crowd of people
normalization. A tactic used to desensitize an individual to inappropriate behaviors. A manipulation of another human being to get them to agree to, or accept something that is in conflict with the law, social norms or their own basic code of behavior. 

Have you ever noticed how we throw words around and everyone alters the initial definition based on their prior experiences or exposure to the word? How we define NORMAL depends on who you’re asking. Some might bring in the terms familiar or comfortable while others find it to be an elusive term dependent on region or context. After all, what is normal? When a general ‘we’ attempts to ‘normalize’ something we can inadvertently be desensitizing others to behaviors that manipulate the social norms or basic codes of behavior around us. When I hear someone say, “It isn’t normal.” I cringe. Read on to find out why.

I see normalization as being in the eye of its beholder which can present elements of exclusivity rather than inclusivity. Normalization can also breed inequity by the sheer nature of its focus on efficiency over human-centrism. Normalization also relinquishes influence which in return squelches the richness and creativity variability and diversity offers our leading, learning and living.

I recall the dichotomy experienced on the day the first teacher went into space and the devastating explosion resulting in the loss of her life as well as the other six astronauts. When reviewing the 1986 Challenger disaster, sociologist Diane Vaughan coined the term  normalization as she revealed choices of NASA officials in being aware of, yet ignoring, dangerous design flaws. Pertinent to our understanding, it’s when people within an organization are desensitized to deviant practice in a way in which they no longer recognize it as being wrong. You might be thinking, the Challenger shuttle explosion is a rare or unusual occurrence but let me remind you that when occurring insidiously, or over time, normalization becomes a disastrous breeding of insensitivity that is demoralizing. For example, had the exclusivity of the NASA officials been bridged with open communication, offering equity and inclusivity of information, lives could have been saved.

Let’s change the context. When thinking of exclusivity comes in to play within leading, learning and living, would you be surprised to hear 75% of high school students representing urban, suburban, and rural areas reported negative feelings in relation to school? Normalization of disengaging practices are presenting themselves in stress and boredom. What learning design flaws are educators aware of, yet ignoring? Inequality roots its wicked ways when human-centrism is overlooked for efficiencies. Let me repeat that, “inequality roots its wicked ways when human-centrism is overlooked for efficiencies.” This is important because normalization impacts our choices both consciously and unconsciously. Look at course preparation as an example.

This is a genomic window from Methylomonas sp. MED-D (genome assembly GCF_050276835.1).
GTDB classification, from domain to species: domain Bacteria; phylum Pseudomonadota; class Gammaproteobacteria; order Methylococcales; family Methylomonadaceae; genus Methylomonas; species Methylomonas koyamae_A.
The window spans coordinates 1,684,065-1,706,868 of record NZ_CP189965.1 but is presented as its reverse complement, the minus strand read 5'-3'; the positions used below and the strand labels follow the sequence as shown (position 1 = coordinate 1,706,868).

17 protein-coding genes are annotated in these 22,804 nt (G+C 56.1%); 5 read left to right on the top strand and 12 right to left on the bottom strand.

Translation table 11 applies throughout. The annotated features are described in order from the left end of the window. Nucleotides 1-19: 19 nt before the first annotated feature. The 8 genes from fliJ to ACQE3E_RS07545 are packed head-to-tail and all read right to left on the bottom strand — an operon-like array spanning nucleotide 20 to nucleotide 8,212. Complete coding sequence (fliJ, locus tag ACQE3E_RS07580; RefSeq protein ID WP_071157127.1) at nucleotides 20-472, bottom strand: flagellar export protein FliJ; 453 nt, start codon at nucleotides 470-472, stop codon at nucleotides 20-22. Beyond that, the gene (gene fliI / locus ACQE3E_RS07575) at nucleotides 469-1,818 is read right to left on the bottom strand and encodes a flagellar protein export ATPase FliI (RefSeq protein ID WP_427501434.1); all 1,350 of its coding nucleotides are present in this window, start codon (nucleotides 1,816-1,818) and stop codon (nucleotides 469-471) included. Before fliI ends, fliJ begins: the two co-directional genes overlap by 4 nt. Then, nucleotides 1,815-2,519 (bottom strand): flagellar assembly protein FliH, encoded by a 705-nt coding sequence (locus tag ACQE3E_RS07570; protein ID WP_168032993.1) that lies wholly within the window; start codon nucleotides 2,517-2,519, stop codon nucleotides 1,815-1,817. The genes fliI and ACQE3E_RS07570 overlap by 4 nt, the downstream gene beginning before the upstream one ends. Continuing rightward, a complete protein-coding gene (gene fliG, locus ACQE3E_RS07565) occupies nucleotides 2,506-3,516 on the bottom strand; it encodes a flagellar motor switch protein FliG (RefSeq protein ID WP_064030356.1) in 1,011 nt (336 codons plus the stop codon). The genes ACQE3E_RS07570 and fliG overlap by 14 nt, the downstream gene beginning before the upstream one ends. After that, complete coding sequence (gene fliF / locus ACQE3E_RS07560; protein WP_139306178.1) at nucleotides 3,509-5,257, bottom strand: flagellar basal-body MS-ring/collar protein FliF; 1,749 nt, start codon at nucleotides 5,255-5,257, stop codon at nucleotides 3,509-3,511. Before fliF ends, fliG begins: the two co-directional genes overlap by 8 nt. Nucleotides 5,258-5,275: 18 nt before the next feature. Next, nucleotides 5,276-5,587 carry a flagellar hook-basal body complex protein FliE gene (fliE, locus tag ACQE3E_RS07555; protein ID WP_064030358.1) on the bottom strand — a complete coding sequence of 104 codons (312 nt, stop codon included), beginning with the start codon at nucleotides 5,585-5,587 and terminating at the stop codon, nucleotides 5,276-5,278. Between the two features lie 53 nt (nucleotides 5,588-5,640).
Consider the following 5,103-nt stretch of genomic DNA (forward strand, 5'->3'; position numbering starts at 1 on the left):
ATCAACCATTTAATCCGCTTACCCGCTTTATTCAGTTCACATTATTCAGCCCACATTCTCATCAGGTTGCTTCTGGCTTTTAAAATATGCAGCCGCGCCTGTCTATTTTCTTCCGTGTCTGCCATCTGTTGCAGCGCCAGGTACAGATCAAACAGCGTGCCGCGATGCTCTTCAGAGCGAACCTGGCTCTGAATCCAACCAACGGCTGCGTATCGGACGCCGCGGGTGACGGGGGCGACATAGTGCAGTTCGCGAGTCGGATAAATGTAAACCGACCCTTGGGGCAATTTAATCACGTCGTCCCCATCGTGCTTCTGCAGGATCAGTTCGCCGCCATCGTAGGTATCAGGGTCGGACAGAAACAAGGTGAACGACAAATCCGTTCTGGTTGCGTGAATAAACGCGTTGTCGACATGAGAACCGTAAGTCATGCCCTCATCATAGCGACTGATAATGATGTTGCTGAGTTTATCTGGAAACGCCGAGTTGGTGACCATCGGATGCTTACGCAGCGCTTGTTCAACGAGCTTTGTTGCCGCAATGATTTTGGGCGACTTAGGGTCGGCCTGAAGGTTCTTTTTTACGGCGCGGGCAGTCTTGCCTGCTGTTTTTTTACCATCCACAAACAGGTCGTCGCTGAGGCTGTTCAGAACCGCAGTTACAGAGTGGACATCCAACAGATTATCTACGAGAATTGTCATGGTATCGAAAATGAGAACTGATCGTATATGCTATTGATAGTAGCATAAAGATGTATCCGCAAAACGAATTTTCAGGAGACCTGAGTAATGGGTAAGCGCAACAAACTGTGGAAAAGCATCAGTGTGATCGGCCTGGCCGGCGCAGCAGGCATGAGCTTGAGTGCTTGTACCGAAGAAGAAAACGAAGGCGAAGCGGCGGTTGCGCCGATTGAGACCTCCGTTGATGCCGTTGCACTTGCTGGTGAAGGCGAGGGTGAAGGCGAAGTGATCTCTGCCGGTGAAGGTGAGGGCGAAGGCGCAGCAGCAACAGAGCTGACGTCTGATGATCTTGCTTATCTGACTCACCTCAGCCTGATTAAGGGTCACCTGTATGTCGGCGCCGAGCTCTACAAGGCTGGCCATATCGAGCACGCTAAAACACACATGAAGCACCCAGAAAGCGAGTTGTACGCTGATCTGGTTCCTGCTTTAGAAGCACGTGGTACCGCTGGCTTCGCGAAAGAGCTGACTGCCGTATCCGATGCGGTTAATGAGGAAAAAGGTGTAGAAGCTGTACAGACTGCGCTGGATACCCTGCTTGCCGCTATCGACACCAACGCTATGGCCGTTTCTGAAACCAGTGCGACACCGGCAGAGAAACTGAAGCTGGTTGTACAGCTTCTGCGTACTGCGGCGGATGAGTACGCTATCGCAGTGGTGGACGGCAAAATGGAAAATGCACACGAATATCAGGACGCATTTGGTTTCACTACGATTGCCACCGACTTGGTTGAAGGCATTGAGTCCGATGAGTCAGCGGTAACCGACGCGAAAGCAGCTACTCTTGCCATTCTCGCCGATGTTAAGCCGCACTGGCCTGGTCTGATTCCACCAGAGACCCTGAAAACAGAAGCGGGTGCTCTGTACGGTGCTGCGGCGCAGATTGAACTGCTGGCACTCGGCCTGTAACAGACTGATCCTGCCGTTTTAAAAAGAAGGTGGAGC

Conscious Normalization  Unconscious Normalization

“People need to be more current.”  

“There is an unspoken norm about these things.”  

“We couldn’t attempt that because of the level of ability of the instructor/students.”
“I don’t see him being a good fit for that content.”  

“Time is more precedent than reviewing alternatives.”

“That course requires a lot of prior experience. She seems better suited for it.”

Either consciously or unconsciously, we have influence on whether we get locked into existing normalization or break the cycle. We don’t have to wait for influence, it is here and now.

  • Negative person in the accreditation meeting? Influencing the team’s shift of considerations.
  • Person in the hallway gossiping behind closed doors? Influencing the level of toxicity of the school environment.
  • Leader who initiates an equity consciousness to unleash hidden biases and reveal potential? Influences the awareness and growth of her staff.
  • Educators who speak positively about their students? Influencing student’s self-esteem.

There is no cost to influencing others, but the way we steward our influence in combating normalization that marginalizes others can change the world.

Back to my physical cringe. We can shift our mindset of normalization as well as the mindset of others. We influence no matter what, what matters is how we use it to combat normalization. Our silence feeds into the desensitizing of others, into behaviors that manipulate the social norms or basic codes of behavior around us negatively. Why not flip normalization on its tail and share your experience, your diverse perspective? Tap into your influence for the positive, embrace it, allow it to help you see things differently. You offer a unique combination of life experience, perspective, position, and history. No one else in the world brings to equity and inclusion what you do. Bring what you have a little more boldly and you might surprise yourself in how you transform not only your life but also the life of others. We [SEE] you. Want to join our movement? Pick one, or two, or three, or all. You’ll be so glad you did.

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